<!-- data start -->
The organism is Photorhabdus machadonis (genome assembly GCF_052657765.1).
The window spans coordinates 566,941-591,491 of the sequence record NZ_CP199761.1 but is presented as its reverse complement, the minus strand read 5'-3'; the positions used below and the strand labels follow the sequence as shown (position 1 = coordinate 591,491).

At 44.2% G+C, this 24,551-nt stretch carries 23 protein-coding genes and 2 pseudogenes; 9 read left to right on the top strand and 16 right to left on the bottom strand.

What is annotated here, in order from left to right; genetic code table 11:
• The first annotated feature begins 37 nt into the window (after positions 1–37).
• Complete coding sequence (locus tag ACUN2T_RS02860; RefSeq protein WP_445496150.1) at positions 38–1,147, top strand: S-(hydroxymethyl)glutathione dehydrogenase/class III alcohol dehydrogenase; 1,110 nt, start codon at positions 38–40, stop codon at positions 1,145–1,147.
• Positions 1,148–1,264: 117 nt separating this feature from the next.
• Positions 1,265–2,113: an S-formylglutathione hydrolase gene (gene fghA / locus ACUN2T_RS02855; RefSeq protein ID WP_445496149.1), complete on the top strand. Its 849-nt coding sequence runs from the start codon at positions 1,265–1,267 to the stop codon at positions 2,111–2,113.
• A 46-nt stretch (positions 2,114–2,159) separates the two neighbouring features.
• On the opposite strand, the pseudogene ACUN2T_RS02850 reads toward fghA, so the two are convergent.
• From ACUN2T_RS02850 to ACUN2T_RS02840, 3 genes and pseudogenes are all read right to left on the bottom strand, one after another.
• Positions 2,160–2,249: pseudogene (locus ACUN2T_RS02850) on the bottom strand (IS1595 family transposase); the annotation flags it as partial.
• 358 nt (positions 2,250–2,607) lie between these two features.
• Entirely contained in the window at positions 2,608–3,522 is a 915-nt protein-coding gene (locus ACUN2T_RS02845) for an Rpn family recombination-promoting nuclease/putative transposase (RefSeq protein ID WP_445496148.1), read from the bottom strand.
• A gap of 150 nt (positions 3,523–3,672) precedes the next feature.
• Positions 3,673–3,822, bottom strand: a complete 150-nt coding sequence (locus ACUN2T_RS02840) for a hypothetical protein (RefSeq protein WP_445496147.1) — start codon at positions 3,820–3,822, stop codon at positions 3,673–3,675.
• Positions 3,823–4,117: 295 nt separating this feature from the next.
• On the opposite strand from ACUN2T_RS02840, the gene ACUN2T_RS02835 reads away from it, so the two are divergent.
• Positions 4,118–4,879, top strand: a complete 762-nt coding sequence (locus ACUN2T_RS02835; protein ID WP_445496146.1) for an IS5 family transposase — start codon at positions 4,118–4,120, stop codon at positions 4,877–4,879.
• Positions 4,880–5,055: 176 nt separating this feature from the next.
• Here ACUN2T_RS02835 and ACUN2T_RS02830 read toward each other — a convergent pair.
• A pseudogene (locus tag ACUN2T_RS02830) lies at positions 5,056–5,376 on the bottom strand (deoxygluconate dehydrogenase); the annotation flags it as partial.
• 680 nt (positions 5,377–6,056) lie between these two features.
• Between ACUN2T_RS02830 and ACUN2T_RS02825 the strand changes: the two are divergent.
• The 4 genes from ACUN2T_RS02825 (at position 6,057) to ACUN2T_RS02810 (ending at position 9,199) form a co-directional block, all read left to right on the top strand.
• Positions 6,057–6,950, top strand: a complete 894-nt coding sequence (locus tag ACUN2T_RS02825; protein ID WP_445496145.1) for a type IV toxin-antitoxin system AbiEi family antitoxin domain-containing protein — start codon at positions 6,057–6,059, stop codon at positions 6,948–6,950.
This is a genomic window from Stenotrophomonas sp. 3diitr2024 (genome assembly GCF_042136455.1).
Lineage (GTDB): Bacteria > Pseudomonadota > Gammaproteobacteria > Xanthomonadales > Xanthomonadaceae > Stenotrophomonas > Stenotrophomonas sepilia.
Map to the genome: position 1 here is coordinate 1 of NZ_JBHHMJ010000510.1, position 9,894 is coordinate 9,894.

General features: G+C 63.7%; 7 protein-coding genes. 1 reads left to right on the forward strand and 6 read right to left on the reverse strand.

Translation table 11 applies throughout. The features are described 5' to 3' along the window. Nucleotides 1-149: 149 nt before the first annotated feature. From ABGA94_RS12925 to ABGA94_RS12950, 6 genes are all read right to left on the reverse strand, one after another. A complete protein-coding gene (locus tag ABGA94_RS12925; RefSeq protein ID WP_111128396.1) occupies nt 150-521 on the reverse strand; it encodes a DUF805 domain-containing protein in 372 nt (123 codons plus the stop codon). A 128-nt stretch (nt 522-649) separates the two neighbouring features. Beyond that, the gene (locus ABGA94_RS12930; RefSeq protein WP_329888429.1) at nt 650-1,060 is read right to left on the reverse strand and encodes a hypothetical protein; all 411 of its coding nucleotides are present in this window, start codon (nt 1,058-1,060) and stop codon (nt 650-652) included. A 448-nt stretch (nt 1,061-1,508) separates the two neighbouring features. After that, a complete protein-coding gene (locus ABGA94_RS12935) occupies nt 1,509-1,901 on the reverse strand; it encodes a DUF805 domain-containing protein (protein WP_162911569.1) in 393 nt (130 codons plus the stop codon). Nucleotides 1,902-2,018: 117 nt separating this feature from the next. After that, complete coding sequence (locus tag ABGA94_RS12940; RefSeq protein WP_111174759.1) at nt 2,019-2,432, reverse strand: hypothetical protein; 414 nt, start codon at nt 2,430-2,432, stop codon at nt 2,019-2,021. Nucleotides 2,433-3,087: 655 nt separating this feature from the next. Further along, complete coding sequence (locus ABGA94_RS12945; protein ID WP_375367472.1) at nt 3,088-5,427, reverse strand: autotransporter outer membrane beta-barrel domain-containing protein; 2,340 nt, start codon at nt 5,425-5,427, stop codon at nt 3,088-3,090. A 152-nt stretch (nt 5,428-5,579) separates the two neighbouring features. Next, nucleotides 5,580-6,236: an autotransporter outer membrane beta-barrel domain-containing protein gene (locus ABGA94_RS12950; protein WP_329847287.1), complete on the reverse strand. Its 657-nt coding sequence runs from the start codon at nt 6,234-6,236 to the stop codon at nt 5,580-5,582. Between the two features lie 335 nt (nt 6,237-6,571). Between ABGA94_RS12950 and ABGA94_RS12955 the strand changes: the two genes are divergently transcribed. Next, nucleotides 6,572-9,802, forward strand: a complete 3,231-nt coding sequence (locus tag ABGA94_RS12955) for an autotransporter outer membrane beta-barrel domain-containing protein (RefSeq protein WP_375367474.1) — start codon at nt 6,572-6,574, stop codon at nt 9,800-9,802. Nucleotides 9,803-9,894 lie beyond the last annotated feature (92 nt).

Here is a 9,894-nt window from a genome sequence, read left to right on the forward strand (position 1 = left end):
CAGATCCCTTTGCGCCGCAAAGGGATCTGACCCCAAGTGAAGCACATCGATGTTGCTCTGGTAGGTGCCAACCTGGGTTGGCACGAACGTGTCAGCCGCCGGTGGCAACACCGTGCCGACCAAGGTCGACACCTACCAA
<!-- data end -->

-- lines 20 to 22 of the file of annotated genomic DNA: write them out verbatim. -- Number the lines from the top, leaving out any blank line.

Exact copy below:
• Positions 4,880–5,055: 176 nt separating this feature from the next.
• Here ACUN2T_RS02835 and ACUN2T_RS02830 read toward each other — a convergent pair.
• A pseudogene (locus tag ACUN2T_RS02830) lies at positions 5,056–5,376 on the bottom strand (deoxygluconate dehydrogenase); the annotation flags it as partial.